An '87 recording of prototype Ponder; soul jazz and blues played with energy and a slick, yet resourceful conviction. Ponder has never gotten the profile or the exposure he deserves; he doesn't use gimmicks or crank up the volume, but his tasty fills, clever riffs, and crisp, bluesy solos are always worthwhile.
On his seventh date as a leader, trumpeter Wallace Roney is clearly shaking the comparisons to Miles Davis, even while covering some of the same ground as the late jazz legend. Backed by his talented wife, Geri Allen (who is a gifted composer and adventurous bandleader herself), bassist Christian McBride, and first-call drummer Kenny Washington, Roney's fresh look at Davis' "Solar" is well worth investigating, while the spirited rendition of Charlie Parker's "Ah-Leu-Cha" features Washington driving the leader and guest tenor saxophonist Ravi Coltrane, while adding some wild arco bass by McBride.
If you're going to pillage someone else's ideas, then go for broke. Because even if you find yourself crammed between the barriers of creative space, utterly at a loss for ideas, expression, or thought, you'd still have a self-respect buzzing in your ear like a mad angelic insect, putting down the newspaper and taking out a cigar to remind you that, hell, if want to sound like Radiohead when even Thom Yorke doesn't want to sound like Radiohead, you might as well take it to preposterous, bombastic, over-the-top levels. Add church organs, mental electronics, riffs bouncing off each other like the monolithic screams in 2001: A Space Odyssey, and you'll finally be in position to crack skulls like coconuts and make the world's speakers ooze gooey blood.
Bassist Buster Williams had one of his few opportunities to lead a record session on this diverse set which has been reissued on CD (with an alternate take of "I Dream Too Much" added to the original program). Of the six selections, Williams has a duet apiece with Kenny Barron (who plays electric piano), pianist Jimmy Rowles and vibraphonist Roy Ayers ("My Funny Valentine"). Two other numbers feature the quartet of Williams, Ayers, Barron and drummer Billy Hart while the leader's original "Prism" has the quartet joined by singer Suzanne Klewan and percussionist Nobu Urushiyama. The music ranges from slightly commercial to introspective and hard swinging, and its variety (plus an opportunity to hear bassist Williams in the lead) are two good reasons for postbop jazz collectors to pick up this CD.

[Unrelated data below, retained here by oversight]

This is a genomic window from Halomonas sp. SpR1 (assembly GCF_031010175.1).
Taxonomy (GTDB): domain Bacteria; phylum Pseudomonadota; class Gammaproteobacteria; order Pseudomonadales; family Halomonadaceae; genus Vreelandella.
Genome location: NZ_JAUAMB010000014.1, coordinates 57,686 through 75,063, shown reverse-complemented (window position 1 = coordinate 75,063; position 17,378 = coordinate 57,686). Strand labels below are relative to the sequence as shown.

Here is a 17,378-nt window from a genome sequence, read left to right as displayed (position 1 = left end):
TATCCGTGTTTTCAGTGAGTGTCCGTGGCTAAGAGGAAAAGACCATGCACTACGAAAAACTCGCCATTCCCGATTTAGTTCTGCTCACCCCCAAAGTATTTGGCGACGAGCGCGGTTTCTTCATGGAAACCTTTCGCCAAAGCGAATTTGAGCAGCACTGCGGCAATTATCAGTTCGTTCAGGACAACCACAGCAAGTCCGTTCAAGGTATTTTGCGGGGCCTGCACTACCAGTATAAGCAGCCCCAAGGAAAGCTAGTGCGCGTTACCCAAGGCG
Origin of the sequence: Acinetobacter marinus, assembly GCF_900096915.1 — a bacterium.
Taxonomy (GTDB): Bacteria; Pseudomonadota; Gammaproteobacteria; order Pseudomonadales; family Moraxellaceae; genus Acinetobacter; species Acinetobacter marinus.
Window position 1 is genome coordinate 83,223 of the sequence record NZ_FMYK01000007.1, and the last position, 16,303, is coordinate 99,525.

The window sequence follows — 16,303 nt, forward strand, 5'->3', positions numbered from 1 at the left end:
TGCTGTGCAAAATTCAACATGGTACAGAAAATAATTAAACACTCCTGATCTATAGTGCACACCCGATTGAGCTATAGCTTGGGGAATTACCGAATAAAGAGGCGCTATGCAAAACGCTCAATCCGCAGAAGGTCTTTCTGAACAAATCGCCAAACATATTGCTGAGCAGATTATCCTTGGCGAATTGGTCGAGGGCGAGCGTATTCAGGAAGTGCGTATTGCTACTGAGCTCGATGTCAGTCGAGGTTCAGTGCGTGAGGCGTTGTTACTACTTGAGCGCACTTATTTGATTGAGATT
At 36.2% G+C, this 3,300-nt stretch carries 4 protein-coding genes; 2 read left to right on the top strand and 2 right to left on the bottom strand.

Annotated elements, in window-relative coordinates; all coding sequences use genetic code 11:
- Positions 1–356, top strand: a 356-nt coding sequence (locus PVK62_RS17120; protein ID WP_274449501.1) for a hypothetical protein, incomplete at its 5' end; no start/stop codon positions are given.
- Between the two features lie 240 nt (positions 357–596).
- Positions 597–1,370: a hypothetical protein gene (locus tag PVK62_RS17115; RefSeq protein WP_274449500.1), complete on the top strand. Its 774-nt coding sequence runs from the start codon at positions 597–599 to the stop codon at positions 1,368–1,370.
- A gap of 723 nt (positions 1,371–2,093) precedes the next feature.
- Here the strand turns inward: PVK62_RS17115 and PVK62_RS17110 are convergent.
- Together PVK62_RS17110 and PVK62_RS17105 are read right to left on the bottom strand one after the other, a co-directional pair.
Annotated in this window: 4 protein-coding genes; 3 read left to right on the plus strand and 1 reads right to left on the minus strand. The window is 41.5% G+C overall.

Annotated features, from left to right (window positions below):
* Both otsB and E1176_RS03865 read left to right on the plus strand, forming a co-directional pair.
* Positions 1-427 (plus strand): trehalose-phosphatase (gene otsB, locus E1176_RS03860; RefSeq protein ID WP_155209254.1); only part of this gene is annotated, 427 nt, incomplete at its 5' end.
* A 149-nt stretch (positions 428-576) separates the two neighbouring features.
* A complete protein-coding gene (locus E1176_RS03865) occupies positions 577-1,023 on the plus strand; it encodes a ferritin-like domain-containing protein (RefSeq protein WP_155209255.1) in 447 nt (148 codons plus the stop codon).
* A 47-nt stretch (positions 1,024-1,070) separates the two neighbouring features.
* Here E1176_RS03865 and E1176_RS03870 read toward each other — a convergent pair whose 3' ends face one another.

In the early days of his career, trumpeter Wallace Roney was tagged as being yet another Miles Davis-influenced player, though a focused hearing of his fourth CD as a leader will demonstrate how much he was developing his own voice on this exciting hard bop session with tenor saxophonist Gary Thomas, pianist Donald Brown (like the leader, an alum of Art Blakey's Jazz Messengers), bassist Christian McBride, and drummer Cindy Blackman. Roney's furious "Obsession" crackles with energy, showcasing the trumpeter, Thomas, and Brown. McBride contributed the loping, bluesy "Black Moon," while Blackman's "Scenario One" is full of twists, dominated by her drums.